Christopher Marlowe based his play Doctor Faustus on stories about a scholar and magician, Johann Faust, who allegedly sold his soul to the devil to gain magical powers. Born in 1488, the original Faust wandered through his German homeland until his death in 1541. In 1587, the first story about his life appeared in Germany, translated into English in 1592 as The History of the Damnable Life and Deserved Death of Doctor John Faustus.
Exactly dating Renaissance texts can be difficult, but Doctor Faustus poses particular challenges. Scholars believe Marlowe heard or read the story of Johann Faust and composed Doctor Faustus sometime between 1588 and 1592. London's Stationer's Register entered the play into the official records in 1601, but in 1602, at least two other writers were paid for additions to the text. (Most critics believe that Marlowe wrote the play's tragic beginning and end, while his collaborators wrote much of the comical middle sections.) A theatrical company named the Earl of Nottingham's Men (commonly known as the Admiral's Men) performed the play twenty-four times between its opening in 1594 and 1597. Thomas Busshell published the play in 1604, though John Wright published a different version in 1609. Editors generally combine parts of these and other versions of the text to create the play as it is widely read today.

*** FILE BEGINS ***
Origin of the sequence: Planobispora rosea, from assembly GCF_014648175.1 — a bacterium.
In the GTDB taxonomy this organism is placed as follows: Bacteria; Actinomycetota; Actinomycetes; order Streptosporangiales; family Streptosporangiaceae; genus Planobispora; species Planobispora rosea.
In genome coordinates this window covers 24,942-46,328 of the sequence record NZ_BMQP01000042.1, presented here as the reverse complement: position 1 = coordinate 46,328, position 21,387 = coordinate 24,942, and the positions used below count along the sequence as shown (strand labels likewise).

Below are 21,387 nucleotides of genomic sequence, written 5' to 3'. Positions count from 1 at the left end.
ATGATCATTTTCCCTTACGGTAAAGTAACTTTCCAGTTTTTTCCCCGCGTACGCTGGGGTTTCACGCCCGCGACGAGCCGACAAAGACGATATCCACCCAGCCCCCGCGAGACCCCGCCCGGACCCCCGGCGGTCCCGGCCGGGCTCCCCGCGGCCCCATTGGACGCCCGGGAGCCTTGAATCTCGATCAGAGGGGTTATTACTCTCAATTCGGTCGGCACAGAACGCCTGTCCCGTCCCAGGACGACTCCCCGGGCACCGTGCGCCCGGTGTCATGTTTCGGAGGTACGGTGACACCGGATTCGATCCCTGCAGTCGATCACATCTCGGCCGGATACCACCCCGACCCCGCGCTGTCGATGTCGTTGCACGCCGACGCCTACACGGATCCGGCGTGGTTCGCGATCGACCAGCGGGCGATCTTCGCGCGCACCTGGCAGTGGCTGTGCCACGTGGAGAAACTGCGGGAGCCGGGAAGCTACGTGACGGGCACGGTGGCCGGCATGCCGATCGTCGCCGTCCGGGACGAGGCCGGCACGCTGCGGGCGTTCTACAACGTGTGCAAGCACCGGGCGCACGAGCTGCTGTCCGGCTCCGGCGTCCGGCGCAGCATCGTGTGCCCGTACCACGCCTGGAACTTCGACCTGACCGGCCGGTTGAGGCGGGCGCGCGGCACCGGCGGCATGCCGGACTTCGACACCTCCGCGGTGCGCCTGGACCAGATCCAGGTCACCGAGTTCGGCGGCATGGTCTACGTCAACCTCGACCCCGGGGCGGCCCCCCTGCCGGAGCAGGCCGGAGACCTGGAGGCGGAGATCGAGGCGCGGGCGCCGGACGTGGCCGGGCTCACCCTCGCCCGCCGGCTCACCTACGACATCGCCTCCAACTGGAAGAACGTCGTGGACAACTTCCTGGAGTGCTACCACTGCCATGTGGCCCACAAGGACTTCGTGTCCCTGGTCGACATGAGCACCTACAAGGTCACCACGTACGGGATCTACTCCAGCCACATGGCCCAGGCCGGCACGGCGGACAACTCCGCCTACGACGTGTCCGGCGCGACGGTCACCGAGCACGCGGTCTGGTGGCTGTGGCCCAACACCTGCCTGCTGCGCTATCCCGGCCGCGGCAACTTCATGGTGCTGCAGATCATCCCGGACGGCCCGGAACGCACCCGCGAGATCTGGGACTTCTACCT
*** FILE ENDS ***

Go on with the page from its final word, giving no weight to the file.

Contemporary theatre records indicate that in early performances, Faustus may have worn the cloak of a scholar, decorated with a cross, while the devil Mephistopheles appeared in the costume of a dragon. It has been said that performances of the play were so terrifying that during the 17th century audiences believed that the devil actually appeared among them.
In spite of a literary career prematurely shortened by his violent life, Marlowe profoundly influenced English literature. In particular, scholars credit his play Tamburlaine with successfully introducing blank verse into English drama and with developing the Elizabethan concept of tragedy as a way of exploring key moral issues of the Renaissance. Although not a favorite with early audiences, today critics and theatre-goers alike consider Doctor Faustus Marlowe's masterpiece.
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